I was reading this interesting profile of Ed Blum and Burt Rein in the Washington Post (see also this earlier very informative profile of Blum in the Texas Tribune/NYT). And then there was this at the end of the piece after discussing his work in the Fisher case (which could well bring down affirmative action in the U.S.):
Rein is also the lead lawyer in another case Blum brought to the firm, Shelby County, Ala. v. Holder, which challenges parts of the federal Voting Rights Act that require local governments to seek federal approval before making changes to voting laws — a rule put into place during the civil rights era to prevent racial discrimination in voting. The case was argued in January, and is awaiting a decision from the Court of Appeals for the D.C. Circuit.
“These are important cases but … we are not engaged in an ideological pro bono crusade,” Rein said.
He said the firm decided to take on the Fisher case because the high court’s 2003 decision — which allows universities to consider race in admissions to promote diversity — left room for further clarification on how race preferences should apply under different circumstances.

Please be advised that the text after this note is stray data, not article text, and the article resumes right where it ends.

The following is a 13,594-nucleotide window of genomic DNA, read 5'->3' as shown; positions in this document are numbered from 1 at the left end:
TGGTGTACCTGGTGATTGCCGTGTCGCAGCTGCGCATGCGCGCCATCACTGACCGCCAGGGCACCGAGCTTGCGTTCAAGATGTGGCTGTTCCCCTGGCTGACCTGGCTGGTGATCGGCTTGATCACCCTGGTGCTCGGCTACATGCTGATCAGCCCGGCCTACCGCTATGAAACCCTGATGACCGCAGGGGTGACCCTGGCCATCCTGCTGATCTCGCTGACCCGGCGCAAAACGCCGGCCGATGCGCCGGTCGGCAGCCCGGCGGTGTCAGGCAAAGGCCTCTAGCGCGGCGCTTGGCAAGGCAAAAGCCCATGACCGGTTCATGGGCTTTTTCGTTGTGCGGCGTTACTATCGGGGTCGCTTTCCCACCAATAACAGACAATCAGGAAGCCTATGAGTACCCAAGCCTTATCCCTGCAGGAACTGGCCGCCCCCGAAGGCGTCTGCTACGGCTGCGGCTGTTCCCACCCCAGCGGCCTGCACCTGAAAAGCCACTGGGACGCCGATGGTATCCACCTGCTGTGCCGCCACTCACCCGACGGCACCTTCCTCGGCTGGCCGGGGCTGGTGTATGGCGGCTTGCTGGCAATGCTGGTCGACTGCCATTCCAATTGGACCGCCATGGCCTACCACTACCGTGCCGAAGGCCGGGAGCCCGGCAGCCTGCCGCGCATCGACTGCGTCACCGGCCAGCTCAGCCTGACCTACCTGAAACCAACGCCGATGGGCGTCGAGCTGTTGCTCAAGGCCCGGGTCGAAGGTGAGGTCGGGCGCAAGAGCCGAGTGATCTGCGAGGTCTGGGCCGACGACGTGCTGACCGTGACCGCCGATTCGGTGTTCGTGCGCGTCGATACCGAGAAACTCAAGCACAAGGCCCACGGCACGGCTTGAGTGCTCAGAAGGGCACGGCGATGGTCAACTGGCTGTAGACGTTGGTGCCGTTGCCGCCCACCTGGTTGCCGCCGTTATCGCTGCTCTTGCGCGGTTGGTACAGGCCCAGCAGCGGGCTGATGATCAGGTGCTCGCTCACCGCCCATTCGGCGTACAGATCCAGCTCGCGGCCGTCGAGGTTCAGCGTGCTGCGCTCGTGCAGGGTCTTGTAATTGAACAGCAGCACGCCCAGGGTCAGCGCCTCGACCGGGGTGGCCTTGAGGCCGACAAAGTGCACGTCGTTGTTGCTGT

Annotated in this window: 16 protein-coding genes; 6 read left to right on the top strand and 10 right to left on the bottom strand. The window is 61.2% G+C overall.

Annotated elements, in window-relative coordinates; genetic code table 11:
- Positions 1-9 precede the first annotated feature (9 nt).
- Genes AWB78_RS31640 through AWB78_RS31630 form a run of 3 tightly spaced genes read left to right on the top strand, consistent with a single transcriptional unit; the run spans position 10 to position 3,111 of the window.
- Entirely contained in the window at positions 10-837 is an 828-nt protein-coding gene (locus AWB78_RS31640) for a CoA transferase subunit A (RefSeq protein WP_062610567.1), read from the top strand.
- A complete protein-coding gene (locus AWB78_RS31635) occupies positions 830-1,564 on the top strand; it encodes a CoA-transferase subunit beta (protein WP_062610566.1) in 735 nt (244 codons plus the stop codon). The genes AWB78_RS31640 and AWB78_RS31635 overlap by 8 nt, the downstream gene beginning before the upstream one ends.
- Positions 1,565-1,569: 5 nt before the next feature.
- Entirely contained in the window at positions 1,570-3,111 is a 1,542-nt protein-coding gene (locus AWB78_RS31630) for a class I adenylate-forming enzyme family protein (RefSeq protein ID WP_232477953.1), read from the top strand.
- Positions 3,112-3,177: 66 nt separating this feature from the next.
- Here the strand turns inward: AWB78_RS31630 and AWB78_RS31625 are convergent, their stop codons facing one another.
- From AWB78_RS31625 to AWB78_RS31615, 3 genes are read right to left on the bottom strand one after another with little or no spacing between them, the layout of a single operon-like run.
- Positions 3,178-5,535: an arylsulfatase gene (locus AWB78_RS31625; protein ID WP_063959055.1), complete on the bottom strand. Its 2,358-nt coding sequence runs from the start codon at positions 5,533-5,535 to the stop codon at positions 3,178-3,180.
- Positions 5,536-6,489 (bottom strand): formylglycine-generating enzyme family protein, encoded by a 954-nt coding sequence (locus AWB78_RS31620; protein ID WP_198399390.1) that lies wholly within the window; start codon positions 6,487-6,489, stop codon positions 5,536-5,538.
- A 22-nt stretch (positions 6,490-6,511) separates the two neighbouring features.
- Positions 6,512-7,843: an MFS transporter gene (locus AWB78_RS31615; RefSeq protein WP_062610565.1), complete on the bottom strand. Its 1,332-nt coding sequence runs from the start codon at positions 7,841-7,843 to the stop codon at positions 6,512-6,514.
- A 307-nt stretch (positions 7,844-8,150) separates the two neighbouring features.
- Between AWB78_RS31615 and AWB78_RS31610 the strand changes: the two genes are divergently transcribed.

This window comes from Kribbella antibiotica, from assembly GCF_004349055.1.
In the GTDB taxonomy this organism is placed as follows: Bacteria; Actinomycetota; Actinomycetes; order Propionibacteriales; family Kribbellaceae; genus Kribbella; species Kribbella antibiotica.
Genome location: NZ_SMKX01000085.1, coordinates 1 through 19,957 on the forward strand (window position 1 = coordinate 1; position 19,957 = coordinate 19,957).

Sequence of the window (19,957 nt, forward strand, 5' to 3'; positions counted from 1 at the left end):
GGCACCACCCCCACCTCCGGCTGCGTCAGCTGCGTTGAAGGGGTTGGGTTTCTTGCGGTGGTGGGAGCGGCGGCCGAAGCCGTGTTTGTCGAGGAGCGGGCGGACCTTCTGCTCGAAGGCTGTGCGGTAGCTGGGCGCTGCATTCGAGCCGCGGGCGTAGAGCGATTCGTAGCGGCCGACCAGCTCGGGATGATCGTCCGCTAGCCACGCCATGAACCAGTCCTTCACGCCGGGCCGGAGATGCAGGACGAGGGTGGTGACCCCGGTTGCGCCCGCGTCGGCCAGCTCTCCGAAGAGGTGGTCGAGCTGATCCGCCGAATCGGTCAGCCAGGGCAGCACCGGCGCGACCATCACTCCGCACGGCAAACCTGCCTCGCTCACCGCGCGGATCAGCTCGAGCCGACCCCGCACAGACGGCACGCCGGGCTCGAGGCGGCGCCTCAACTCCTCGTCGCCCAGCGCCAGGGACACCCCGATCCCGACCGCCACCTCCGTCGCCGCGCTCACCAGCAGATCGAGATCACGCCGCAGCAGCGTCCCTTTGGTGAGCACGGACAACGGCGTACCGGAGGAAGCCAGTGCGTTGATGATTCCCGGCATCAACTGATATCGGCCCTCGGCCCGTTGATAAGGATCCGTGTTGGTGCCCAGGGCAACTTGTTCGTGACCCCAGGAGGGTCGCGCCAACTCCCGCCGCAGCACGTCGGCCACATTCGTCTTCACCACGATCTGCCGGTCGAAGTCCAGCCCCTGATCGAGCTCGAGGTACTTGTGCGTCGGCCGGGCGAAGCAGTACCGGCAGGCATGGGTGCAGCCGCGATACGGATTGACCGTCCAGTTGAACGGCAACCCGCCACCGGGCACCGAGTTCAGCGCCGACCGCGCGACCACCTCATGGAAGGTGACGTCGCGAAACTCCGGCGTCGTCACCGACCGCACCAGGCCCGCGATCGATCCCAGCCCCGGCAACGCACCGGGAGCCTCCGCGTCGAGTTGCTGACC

“There’s always been a question about how much preference Grutter condones and it seemed like a fair matter for litigation,” Rein said. “We believed we would be assisting the courts and the academic community to straighten it out.”
As John Oliver would say, “Are you kidding me?!?” Not ideological? To provide “clarification”? To “assist the courts and the academic community”? Make no mistake: these two cases could be the most important race-related cases for the Roberts Court, and they could well mark the beginning of the end of federal legislation seeking to undo centuries of discrimination against African Americans and others.
I say that in a non-ideological way. That last paragraph was just for clarification.